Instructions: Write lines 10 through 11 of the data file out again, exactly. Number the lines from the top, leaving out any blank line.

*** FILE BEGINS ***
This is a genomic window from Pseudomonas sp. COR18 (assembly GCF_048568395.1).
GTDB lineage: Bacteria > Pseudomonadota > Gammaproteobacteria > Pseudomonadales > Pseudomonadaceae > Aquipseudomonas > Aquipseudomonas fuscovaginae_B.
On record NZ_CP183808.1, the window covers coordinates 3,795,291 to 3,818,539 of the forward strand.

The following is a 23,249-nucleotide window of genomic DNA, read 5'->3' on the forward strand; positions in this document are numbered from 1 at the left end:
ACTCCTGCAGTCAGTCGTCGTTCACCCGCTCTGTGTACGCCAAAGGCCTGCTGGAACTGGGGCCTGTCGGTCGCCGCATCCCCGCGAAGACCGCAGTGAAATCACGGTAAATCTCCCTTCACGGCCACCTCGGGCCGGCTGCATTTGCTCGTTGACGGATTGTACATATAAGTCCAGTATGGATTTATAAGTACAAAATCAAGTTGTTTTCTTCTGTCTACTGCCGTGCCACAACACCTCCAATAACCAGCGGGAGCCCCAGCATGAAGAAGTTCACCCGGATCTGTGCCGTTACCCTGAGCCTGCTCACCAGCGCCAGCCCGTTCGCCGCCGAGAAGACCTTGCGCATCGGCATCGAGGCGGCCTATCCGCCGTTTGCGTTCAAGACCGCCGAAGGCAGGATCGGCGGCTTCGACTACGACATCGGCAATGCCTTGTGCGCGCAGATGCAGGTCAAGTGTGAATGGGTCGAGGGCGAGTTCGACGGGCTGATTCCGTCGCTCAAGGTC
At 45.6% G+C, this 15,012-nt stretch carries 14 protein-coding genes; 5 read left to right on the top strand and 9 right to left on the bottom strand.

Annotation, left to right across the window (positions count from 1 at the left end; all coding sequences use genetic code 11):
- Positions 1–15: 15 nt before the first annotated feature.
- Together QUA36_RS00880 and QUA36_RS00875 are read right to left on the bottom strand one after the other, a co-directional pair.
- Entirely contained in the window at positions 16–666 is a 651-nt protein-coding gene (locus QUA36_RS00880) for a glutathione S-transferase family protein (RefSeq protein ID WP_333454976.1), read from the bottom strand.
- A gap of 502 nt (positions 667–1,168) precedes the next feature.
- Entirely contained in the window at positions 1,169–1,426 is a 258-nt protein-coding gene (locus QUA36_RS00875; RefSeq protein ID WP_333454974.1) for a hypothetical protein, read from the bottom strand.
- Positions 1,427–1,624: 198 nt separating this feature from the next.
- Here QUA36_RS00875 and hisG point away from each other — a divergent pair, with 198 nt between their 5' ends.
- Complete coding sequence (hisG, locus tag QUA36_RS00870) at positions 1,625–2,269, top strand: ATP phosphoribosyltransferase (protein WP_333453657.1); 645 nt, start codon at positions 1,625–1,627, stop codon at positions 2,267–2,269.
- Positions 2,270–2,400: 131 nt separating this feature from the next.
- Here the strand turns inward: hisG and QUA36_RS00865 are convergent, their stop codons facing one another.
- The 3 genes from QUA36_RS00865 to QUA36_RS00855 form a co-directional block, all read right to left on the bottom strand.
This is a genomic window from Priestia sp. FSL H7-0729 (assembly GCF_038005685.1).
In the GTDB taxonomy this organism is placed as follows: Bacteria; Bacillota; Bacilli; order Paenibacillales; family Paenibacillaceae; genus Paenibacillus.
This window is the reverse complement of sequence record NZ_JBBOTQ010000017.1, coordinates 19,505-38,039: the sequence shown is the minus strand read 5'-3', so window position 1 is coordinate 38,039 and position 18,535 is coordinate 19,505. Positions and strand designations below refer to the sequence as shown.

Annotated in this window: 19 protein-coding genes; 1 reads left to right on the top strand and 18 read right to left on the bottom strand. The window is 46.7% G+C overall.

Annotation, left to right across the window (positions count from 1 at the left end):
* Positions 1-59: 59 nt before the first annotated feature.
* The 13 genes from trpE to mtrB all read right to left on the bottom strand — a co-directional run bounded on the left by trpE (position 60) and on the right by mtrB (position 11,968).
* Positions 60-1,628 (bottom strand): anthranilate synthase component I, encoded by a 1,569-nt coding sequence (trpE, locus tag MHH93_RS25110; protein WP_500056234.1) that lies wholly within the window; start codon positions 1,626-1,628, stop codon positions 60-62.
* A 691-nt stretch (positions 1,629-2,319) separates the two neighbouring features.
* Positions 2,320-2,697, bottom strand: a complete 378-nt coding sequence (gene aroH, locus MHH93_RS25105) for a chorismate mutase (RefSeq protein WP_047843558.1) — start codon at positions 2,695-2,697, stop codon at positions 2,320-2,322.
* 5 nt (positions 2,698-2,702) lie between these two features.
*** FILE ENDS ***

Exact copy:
- Entirely contained in the window at positions 16–666 is a 651-nt protein-coding gene (locus QUA36_RS00880) for a glutathione S-transferase family protein (RefSeq protein ID WP_333454976.1), read from the bottom strand.
- A gap of 502 nt (positions 667–1,168) precedes the next feature.